|The Hong Kong Observatory announces today (8 December) the commencement of trial operation of the World Weather Information Service (WWIS) website on weather of world cities "www.worldweather.org", developed under the auspices of the World Meteorological Organization (WMO) as well as the official operation of the Observatory's special websites viz. "wap.hko.gov.hk" and "wap.weather.gov.hk" to deliver weather information to WAP-enabled mobile phone users.
In an increasingly small world where many people travel, ready-to-use weather information worldwide is a much sought after commodity. People are tempted to search for such information on the Internet and are often bewildered by the diversity of information presented by a wide array of information service providers not related to the meteorological community. It is not unusual to find forecast temperatures from unofficial sources differing by many degrees among themselves. There is a strong need for an authoritative source of official weather information produced by national meteorological services (NMSs) who operate the WMO-regulated worldwide weather observing network.
The HKO has been tasked by the WMO to develop and host two pilot websites on world weather in collaboration with national meteorological services. The WWIS website is intended to provide official weather forecasts of cities all over the world. The other WMO website specialising in severe weather information (SWI) round the world "severe.worldweather.org", also operated by the HKO on behalf of WMO, has already commenced trial operation earlier this year.
"The pilot WWIS website will be implemented in phases," Acting Director of the Hong Kong Observatory, Mr Lam Chiu-ying said. "The first phase which delivers climatological information of cities and provides links to the websites of individual NMSs, will start operation today. The next phase will include official forecasts issued by the respective NMS and is expected to start operational trial before the end of 2002."
Mr Lam further said, "The pilot SWI website will provide, as a first step, official forecasts and warnings of tropical cyclones in the western North Pacific issued by NMSs in the region. Up-to-date information on tropical cyclones in the form of advisories and warnings from participating countries are displayed, enabling visitors to the site to gain a better appreciation of the potential impact of tropical cyclones that transcend national boundaries."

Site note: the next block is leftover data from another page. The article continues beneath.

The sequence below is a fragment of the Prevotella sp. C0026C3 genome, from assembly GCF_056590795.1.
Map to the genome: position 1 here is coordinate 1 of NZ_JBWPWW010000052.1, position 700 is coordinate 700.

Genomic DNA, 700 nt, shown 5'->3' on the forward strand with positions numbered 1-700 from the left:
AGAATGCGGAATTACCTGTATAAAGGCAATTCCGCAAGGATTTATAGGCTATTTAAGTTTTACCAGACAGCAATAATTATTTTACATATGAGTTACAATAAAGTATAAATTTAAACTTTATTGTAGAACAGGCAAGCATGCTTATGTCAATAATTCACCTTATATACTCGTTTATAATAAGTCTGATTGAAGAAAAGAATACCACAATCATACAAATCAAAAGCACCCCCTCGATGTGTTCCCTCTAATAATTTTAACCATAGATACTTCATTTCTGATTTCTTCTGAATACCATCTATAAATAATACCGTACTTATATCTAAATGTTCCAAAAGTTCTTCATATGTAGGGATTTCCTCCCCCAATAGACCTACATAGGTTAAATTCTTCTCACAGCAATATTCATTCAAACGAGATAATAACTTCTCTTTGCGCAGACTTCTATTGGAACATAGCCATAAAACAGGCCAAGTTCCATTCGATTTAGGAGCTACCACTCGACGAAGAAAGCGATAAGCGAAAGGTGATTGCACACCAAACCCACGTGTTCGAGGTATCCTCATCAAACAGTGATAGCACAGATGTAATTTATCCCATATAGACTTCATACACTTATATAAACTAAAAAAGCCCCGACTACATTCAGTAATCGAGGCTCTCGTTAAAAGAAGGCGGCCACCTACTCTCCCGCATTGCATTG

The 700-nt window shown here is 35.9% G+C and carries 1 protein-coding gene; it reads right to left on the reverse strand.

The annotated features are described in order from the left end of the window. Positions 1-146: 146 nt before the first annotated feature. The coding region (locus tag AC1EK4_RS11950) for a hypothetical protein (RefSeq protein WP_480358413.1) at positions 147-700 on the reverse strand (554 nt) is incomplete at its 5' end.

In declaring the Observatory's WAP site operational, Mr Lam said, "In response to the increasing demand of mobile phone users for weather information and noting that new mobile phones have the capability to access the Internet, the WAP sites of the Observatory will give the public a new means to obtain weather information while on the move". These sites will provide local regional weather information, weather forecasts, warnings, tropical cyclone information, and UV index as well as weather information for other cities.
The latest developments mark the end of a year of numerous enhancements to the main HKO website. For example, 3-dimensinal radar imageries have been supplied since May and an audio web page for the visually impaired was launched in July. To handle the surge of network traffic in inclement weather, the Observatory's web server was enhanced in July to handle traffic six times the previous capacity. It enabled the Observatory to handle 2 million page hits on the day when Typhoon Yutu passed close to Hong Kong.
Mr Lam presented at a ceremony today prizes to winners of the "Weather Family Figures" design competition. It was an intense competition with more than 500 entries. The champion Mr KO Sum-yuen said the winning design was based on cute and adorable children characters. Their bona fide characteristics symbolise issuance of authentic weather reports by the Observatory and bring out the caring image of the Observatory. The winning design will be featured in the Observatory's TV weather programmes and its websites, to help convey weather information and related advisory messages.
On the same occasion, the Hong Kong Observatory and Radio Television Hong Kong announced the production of a TV documentary on weather hazards called the "Meteorological Series". "The series will talk about weather especially its relationship with the livelihood of human beings. The objective is to promote public awareness and preparedness regarding natural disasters," Mr Lam said. The series will be broadcast on ATV local channel every Friday at 7 p.m. starting 14 December 2001 for 6 weeks.
For further information, please contact Dr W T Wong, Senior Scientific Officer of the Hong Kong Observatory (tel: 2926 8360, fax: 2375 2645, email: firstname.lastname@example.org) or the World Meteorological Organization:
Ms. Mo Lagarde
Information and Public Affairs
World Meteorological Organization
7, bis, Avenue de la Paix
CH-1211 Geneva 2
Tel: (41 22) 730 83 15
Fax: (4122) 730 80 27